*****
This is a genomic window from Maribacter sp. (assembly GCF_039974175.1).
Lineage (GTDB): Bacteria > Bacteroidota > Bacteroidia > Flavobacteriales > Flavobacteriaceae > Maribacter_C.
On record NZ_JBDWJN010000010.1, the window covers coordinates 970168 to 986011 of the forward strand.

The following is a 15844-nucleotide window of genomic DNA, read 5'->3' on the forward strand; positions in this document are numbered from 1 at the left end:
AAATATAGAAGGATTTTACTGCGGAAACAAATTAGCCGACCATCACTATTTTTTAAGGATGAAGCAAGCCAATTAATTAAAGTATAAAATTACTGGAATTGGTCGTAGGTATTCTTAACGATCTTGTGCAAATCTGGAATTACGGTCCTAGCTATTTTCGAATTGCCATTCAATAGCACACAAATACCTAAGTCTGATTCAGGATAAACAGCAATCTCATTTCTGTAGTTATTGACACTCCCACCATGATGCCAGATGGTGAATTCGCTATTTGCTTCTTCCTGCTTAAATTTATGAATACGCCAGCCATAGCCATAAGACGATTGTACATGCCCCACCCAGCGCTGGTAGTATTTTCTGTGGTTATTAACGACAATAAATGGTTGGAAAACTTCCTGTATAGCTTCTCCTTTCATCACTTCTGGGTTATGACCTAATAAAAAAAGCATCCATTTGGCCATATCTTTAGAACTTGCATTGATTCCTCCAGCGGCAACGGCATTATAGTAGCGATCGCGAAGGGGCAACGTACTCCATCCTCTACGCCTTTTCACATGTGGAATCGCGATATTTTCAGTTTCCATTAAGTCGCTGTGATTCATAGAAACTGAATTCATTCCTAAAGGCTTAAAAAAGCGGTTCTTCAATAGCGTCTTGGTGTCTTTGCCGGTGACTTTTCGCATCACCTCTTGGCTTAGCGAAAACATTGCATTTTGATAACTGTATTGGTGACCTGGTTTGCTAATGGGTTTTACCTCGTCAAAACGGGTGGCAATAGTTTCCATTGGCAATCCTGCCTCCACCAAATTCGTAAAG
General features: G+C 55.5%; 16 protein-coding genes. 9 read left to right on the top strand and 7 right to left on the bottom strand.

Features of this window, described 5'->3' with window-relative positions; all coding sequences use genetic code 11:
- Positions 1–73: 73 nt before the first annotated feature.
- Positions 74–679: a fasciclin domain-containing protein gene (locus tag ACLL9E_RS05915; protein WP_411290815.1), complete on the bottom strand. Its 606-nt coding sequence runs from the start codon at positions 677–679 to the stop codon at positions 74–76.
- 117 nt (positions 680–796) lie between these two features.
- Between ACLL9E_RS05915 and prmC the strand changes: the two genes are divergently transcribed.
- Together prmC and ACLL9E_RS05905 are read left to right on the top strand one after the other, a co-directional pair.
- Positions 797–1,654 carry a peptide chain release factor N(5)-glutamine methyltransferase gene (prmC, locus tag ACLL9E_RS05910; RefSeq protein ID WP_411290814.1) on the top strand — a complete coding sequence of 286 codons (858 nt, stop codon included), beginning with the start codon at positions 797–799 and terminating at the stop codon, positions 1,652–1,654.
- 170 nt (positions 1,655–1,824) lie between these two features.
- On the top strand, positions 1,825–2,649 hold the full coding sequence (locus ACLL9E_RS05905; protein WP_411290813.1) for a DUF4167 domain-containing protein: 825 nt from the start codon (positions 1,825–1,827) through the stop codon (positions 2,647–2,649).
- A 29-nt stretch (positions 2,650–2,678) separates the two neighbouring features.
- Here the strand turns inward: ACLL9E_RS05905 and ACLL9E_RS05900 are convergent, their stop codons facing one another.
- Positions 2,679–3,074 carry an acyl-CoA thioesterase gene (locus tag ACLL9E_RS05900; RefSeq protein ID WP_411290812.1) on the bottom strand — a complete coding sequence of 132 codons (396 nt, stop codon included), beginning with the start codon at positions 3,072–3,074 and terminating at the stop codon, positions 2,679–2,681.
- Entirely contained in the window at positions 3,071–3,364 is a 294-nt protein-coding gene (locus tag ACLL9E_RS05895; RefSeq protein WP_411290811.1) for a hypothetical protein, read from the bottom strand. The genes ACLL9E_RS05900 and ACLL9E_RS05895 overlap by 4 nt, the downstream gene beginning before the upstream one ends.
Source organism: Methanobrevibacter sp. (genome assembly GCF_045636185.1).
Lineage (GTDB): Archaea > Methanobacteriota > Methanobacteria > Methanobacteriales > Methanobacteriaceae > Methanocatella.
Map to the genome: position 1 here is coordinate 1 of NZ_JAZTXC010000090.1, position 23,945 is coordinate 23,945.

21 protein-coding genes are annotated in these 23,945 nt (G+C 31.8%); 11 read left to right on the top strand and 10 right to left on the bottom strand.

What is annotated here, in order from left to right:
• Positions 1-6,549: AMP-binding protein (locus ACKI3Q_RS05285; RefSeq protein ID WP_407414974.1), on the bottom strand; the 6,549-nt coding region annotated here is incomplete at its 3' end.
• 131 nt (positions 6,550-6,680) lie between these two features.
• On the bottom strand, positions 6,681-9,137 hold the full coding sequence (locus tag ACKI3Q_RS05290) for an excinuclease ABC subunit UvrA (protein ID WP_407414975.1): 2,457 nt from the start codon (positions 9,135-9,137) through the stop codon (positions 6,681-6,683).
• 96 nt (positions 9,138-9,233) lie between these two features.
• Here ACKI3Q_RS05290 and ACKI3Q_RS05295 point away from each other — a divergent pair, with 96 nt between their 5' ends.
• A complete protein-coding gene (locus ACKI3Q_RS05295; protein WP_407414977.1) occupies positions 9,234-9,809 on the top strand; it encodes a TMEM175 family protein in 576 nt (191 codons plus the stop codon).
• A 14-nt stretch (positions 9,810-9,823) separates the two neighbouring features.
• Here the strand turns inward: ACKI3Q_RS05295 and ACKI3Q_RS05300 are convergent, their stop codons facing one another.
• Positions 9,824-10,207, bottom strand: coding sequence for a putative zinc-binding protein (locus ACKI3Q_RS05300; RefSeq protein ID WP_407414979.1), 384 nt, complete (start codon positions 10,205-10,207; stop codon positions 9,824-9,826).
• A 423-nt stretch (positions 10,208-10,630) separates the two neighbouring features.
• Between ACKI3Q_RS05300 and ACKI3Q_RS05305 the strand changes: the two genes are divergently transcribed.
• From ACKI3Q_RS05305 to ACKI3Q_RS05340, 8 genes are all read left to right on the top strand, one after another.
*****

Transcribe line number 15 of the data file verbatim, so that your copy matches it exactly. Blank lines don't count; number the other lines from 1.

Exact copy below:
- On the top strand, positions 1,825–2,649 hold the full coding sequence (locus ACLL9E_RS05905; protein WP_411290813.1) for a DUF4167 domain-containing protein: 825 nt from the start codon (positions 1,825–1,827) through the stop codon (positions 2,647–2,649).